This project is funded by the Maize Trust and done in collaboration with the Mahikeng Study Group.
In many parts of South Africa (SA), cropping systems are characterised by mono-cropping of maize, vigorous ploughing of soil as well as bare soils (Saharawat & Gupta, 2017). Continuous maize farming could be attributed to maize being the staple food in SA. Farmers have traditionally used ploughing of the soil as a method to remove weeds, facilitate water infiltration and prepare a seedbed. Due to the dual farming that includes livestock, farmers usually use crop residues injudiciously as feed for these animals, resulting in bare soil. All these factors lead to serious soil degradation hazards including nutrient depletion, nutrient imbalances and soil erosion (Bhandari et al., 2002). These, in turn, result in depressed yields, exacerbated by low and erratic rainfall (Sapkota et al., 2004). The area of Ngaka Modiri Molema District Municipality, North West Province, is not immune to these practices. Sustainable cropping systems such as Conservation Agriculture (CA) can improve crop production and productivity in the area. CA employs simultaneous application of minimum soil disturbance, permanent soil cover as well as diversified crop rotation (Hobbs et al., 2007). Minimum disturbance of the soil can also improve soil carbon sequestration, which is an important element in improving soil health. Retention of plant residue in cropland after harvesting can have immeasurable benefits to the soil and the subsequent crop. This is because plant residue contain nutrients like N, P and K as well as C in their dry matter (Torma et al., 2017). Crop rotation is another important component of CA due to its impact on soil fertility and soil-borne pathogens (Riedell et al., 2009; Bullock, 1992).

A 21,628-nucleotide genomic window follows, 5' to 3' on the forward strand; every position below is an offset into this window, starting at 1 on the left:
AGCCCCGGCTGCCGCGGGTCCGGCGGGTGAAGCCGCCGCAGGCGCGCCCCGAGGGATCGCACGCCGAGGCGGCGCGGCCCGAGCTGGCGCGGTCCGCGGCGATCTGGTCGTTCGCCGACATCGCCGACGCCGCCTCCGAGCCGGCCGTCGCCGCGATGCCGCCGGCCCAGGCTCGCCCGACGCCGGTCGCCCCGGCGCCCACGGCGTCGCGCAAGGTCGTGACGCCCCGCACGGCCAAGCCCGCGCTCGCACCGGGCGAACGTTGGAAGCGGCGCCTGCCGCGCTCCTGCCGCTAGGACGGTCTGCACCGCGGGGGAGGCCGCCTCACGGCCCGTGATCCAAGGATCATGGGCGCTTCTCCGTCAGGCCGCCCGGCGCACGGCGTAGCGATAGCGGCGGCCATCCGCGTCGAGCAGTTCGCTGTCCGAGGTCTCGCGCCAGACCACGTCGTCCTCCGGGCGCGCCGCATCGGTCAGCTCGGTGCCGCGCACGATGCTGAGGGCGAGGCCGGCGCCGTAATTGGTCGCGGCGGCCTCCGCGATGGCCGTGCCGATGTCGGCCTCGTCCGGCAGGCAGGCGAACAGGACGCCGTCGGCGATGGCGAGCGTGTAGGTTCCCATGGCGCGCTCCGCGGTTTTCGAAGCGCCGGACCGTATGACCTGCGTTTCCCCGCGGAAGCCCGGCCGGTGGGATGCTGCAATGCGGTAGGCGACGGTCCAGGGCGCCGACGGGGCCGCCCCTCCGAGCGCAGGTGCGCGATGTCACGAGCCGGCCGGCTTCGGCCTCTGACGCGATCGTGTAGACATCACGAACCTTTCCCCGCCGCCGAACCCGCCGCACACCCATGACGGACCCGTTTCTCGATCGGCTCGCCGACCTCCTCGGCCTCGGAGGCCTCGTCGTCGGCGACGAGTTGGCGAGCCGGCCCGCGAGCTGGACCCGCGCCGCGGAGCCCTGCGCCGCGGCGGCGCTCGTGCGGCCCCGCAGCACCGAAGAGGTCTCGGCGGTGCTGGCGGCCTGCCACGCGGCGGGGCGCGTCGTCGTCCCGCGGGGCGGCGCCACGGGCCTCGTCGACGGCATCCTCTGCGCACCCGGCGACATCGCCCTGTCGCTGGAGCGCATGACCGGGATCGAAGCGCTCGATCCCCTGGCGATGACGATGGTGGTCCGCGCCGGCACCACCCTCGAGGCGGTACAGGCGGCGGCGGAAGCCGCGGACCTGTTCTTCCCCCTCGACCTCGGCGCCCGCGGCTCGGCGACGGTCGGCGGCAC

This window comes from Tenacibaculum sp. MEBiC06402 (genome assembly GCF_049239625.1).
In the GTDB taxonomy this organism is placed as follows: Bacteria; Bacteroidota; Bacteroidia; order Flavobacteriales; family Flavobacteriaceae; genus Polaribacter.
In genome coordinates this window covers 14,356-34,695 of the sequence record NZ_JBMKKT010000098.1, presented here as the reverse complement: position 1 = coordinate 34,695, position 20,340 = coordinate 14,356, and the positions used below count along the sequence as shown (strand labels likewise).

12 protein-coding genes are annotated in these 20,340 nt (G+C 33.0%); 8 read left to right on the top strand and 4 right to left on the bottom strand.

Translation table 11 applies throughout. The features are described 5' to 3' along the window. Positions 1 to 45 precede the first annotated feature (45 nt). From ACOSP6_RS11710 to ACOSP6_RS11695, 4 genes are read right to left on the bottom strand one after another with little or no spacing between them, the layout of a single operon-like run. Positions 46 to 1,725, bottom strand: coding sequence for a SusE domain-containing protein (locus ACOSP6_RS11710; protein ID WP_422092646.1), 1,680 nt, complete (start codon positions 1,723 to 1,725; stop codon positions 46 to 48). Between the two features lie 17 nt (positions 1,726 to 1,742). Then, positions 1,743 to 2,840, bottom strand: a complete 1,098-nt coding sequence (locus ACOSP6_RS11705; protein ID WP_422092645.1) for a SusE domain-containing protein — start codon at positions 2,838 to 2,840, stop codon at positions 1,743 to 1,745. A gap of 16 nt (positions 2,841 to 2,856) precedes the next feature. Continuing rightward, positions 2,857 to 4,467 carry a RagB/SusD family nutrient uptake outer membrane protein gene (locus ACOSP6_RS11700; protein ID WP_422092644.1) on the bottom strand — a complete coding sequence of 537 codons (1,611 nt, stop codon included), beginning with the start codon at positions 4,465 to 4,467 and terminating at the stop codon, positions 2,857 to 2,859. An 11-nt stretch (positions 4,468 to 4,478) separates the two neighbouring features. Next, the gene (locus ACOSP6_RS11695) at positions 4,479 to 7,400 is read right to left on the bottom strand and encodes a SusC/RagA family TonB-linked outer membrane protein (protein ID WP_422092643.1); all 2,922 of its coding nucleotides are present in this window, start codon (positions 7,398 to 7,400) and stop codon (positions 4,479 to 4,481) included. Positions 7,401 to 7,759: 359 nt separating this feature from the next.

This project aims to research, develop and adapt appropriate and profitable CA systems for a range of diverse and unique contexts in the Ngaka Modiri Molema District Municipality of the North West Province.
The following short-term objectives will assist the project in achieving its aim:
- To establish and facilitate appropriate on-farm trials with the Mahikeng CA study group.
- To monitor and analyse a series of appropriate indicators from on-farm trials on selected farmers’ fields.
- To create wider awareness and innovation capacity among the target group and the broader farming communities on the practices and benefits of locally adapted CA systems.
- To support farmer facilitation, administration and reporting processes.